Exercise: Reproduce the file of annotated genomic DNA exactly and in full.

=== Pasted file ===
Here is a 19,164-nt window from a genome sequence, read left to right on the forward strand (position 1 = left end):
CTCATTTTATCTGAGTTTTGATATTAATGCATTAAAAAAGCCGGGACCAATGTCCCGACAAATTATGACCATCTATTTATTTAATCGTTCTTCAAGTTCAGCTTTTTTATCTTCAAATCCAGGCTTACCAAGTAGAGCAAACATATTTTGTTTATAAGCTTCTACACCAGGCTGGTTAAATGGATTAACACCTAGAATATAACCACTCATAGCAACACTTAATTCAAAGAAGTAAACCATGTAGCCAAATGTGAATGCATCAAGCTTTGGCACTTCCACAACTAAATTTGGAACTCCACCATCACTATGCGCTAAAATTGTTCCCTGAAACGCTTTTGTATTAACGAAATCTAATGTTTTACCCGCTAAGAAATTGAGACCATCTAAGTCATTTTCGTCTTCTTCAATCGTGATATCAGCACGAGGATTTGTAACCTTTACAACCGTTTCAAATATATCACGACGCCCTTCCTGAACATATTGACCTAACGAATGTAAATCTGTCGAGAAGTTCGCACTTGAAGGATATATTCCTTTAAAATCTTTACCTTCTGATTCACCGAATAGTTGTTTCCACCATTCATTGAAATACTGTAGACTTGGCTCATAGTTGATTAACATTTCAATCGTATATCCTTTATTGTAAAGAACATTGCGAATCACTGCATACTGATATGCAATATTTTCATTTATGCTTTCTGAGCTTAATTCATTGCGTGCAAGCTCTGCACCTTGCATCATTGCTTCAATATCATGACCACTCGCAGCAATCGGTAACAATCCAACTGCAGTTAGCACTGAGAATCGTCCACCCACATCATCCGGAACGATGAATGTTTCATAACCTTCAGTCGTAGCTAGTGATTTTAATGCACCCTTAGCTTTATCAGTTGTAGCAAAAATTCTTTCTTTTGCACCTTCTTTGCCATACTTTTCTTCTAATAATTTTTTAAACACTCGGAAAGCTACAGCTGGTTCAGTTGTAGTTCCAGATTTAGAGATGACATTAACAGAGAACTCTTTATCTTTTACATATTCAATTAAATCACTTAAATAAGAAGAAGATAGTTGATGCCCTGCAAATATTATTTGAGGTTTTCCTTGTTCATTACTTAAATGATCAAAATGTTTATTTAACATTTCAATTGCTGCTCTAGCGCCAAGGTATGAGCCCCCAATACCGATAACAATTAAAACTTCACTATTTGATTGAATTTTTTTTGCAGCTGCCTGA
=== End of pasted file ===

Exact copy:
Here is a 19,164-nt window from a genome sequence, read left to right on the forward strand (position 1 = left end):
CTCATTTTATCTGAGTTTTGATATTAATGCATTAAAAAAGCCGGGACCAATGTCCCGACAAATTATGACCATCTATTTATTTAATCGTTCTTCAAGTTCAGCTTTTTTATCTTCAAATCCAGGCTTACCAAGTAGAGCAAACATATTTTGTTTATAAGCTTCTACACCAGGCTGGTTAAATGGATTAACACCTAGAATATAACCACTCATAGCAACACTTAATTCAAAGAAGTAAACCATGTAGCCAAATGTGAATGCATCAAGCTTTGGCACTTCCACAACTAAATTTGGAACTCCACCATCACTATGCGCTAAAATTGTTCCCTGAAACGCTTTTGTATTAACGAAATCTAATGTTTTACCCGCTAAGAAATTGAGACCATCTAAGTCATTTTCGTCTTCTTCAATCGTGATATCAGCACGAGGATTTGTAACCTTTACAACCGTTTCAAATATATCACGACGCCCTTCCTGAACATATTGACCTAACGAATGTAAATCTGTCGAGAAGTTCGCACTTGAAGGATATATTCCTTTAAAATCTTTACCTTCTGATTCACCGAATAGTTGTTTCCACCATTCATTGAAATACTGTAGACTTGGCTCATAGTTGATTAACATTTCAATCGTATATCCTTTATTGTAAAGAACATTGCGAATCACTGCATACTGATATGCAATATTTTCATTTATGCTTTCTGAGCTTAATTCATTGCGTGCAAGCTCTGCACCTTGCATCATTGCTTCAATATCATGACCACTCGCAGCAATCGGTAACAATCCAACTGCAGTTAGCACTGAGAATCGTCCACCCACATCATCCGGAACGATGAATGTTTCATAACCTTCAGTCGTAGCTAGTGATTTTAATGCACCCTTAGCTTTATCAGTTGTAGCAAAAATTCTTTCTTTTGCACCTTCTTTGCCATACTTTTCTTCTAATAATTTTTTAAACACTCGGAAAGCTACAGCTGGTTCAGTTGTAGTTCCAGATTTAGAGATGACATTAACAGAGAACTCTTTATCTTTTACATATTCAATTAAATCACTTAAATAAGAAGAAGATAGTTGATGCCCTGCAAATATTATTTGAGGTTTTCCTTGTTCATTACTTAAATGATCAAAATGTTTATTTAACATTTCAATTGCTGCTCTAGCGCCAAGGTATGAGCCCCCAATACCGATAACAATTAAAACTTCACTATTTGATTGAATTTTTTTTGCAGCTGCCTGA